“Dream on Wheels” ~ Converting a Bus into a Home

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May 18, 2020
The Ultimate Luxury Surf Hotel: Our Retreat Home in Costa Rica
July 9, 2020

“Dream on Wheels” ~ Converting a Bus into a Home

Surf instructors in Costa Rica

If there’s anyone who can take some lemons and turn them into lemonade, it’s a Costa Rican woman and an Italian man who are madly in love! This spring, Pura Vida Adventures surf instructors (and gorgeous married couple) Michelle and Davide transformed an unexpected economic crisis into a life-changing opportunity for home ownership—quicker and more affordably than they ever could have imagined. In just 3 weeks, the duo renovated an abandoned school bus in Mal Pais into a hip new starter home, elated to finally put down roots on a beautiful jungle property they purchased in 2015.

Dream home in Costa Rica

The couple, who met and fell in love 10 years ago while surfing in Santa Teresa, had originally planned to break ground on a traditional home in 2020. After a successful start to the tourism season, they had hired an architect and applied for the necessary building permits. But when the global pandemic struck, and the notorious red tape for building in Costa Rica only got worse, they knew they needed to rethink their plans.

“We were waiting a long time to do it in the right way. But in these conditions, we couldn’t,” Michelle said. With Costa Rica’s tourism at a standstill for months, the prospect of living rent-free on their own land became more appealing than ever. They decided they couldn’t turn back.

That’s when they took a second look at the rusty old school bus that had sat on the edge of their property for the past two years. Although it was once the home of an Italian surfer friend, the bus now belonged to the termites and other wild creatures who had burrowed inside. Michelle was not a fan.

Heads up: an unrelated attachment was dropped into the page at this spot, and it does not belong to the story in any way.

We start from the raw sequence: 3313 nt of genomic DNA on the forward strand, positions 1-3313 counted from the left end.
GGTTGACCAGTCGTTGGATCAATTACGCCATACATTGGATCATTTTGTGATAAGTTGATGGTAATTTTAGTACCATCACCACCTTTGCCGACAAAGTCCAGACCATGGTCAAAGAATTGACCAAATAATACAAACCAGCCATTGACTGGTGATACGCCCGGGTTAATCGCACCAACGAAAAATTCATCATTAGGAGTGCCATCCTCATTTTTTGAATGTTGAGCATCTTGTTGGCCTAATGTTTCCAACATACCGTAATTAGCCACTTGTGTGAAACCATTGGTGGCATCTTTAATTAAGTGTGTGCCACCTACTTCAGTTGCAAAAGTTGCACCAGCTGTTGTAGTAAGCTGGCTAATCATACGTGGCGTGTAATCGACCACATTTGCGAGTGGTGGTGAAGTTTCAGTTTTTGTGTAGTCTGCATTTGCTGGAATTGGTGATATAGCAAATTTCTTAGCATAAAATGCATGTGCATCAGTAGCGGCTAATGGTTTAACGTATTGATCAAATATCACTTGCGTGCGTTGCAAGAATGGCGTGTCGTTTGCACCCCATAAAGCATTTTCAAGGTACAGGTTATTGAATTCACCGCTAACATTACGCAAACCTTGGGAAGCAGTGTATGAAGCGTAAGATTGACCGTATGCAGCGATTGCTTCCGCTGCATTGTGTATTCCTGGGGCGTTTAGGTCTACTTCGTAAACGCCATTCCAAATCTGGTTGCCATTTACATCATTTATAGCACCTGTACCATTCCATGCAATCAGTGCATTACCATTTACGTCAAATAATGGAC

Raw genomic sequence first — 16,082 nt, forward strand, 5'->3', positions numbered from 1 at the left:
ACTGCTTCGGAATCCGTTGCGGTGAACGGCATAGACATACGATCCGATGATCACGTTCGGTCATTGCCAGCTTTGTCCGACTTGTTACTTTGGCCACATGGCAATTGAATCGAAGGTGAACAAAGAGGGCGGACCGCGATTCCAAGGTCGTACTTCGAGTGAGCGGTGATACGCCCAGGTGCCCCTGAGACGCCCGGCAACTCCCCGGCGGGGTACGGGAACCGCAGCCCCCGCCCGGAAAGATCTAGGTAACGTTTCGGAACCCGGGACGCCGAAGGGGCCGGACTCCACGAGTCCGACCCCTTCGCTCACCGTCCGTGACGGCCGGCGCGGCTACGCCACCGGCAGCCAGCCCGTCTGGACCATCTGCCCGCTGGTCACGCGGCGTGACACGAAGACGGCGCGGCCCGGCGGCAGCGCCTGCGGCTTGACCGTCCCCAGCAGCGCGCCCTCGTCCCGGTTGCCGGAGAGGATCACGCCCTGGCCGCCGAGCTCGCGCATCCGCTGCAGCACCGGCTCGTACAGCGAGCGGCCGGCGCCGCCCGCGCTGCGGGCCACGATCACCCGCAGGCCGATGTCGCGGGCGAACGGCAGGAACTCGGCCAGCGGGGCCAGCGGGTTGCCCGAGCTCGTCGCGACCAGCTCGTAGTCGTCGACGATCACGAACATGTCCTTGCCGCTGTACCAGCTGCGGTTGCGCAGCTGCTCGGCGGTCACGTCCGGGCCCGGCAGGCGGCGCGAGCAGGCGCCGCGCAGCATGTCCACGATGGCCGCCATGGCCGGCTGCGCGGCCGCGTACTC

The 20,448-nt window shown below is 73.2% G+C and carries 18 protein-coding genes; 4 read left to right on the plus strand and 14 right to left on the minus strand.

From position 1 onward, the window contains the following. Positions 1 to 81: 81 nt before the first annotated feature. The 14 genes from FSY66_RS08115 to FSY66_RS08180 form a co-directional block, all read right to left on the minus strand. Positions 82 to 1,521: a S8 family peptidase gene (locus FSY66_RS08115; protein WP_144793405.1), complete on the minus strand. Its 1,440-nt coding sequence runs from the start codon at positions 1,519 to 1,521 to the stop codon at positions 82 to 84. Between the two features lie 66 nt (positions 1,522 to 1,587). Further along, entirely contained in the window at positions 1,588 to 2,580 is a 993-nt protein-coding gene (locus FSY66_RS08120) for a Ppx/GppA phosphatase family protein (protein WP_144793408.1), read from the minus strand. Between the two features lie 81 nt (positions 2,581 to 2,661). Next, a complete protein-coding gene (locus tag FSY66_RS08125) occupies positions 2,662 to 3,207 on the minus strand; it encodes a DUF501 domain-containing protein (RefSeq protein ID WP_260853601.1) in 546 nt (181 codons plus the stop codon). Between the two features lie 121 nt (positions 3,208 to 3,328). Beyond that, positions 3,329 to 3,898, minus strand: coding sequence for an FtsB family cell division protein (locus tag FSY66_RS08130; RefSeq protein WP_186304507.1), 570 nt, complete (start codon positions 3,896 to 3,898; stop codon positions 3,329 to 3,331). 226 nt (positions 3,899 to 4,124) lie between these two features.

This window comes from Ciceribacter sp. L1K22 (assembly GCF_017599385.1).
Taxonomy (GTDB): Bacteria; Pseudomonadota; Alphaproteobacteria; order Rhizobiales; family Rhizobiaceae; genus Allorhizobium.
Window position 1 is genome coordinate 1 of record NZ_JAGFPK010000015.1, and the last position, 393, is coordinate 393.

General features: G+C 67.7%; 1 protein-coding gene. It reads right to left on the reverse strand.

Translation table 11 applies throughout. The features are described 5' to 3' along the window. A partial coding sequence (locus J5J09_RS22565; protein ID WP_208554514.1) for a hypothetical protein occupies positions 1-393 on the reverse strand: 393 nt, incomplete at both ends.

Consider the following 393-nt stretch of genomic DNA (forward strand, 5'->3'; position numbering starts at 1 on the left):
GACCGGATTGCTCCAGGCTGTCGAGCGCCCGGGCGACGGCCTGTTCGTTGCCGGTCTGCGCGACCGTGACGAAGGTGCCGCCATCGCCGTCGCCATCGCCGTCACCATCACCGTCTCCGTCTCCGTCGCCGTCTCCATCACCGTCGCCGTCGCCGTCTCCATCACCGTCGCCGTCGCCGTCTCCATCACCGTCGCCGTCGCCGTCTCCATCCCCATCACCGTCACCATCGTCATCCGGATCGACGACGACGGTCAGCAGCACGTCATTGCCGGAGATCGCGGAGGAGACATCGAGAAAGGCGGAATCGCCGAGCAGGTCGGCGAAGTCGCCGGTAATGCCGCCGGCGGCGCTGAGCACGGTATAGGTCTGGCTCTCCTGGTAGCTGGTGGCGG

Surf house in Costa Rica

“I used to tell Davide, get this garbage off our land! It’s disgusting!” she said. “My goal was always to build a big, beautiful house here. Never did I imagine in my life that I would be living in a bus! In THAT bus!”

Encouraged by a trusted friend who had recently constructed a house nearby, they gave the bus a second chance.

“It had been here all this time for some reason. We came one day and started to imagine it,” Michelle said. “Then we decided we were going to make this bus our house. We started to dream every night. Davide couldn’t sleep for days. He was always thinking about it.”

Although the couple admits they feared the daunting project could strain their relationship to a breaking point, they worked together seamlessly as a team. Davide came to the property every day to help the construction workers, and Michelle cooked and made coffee for the team every afternoon. At night they would continue to dream together about their future home.

Surf instructors in Costa Rica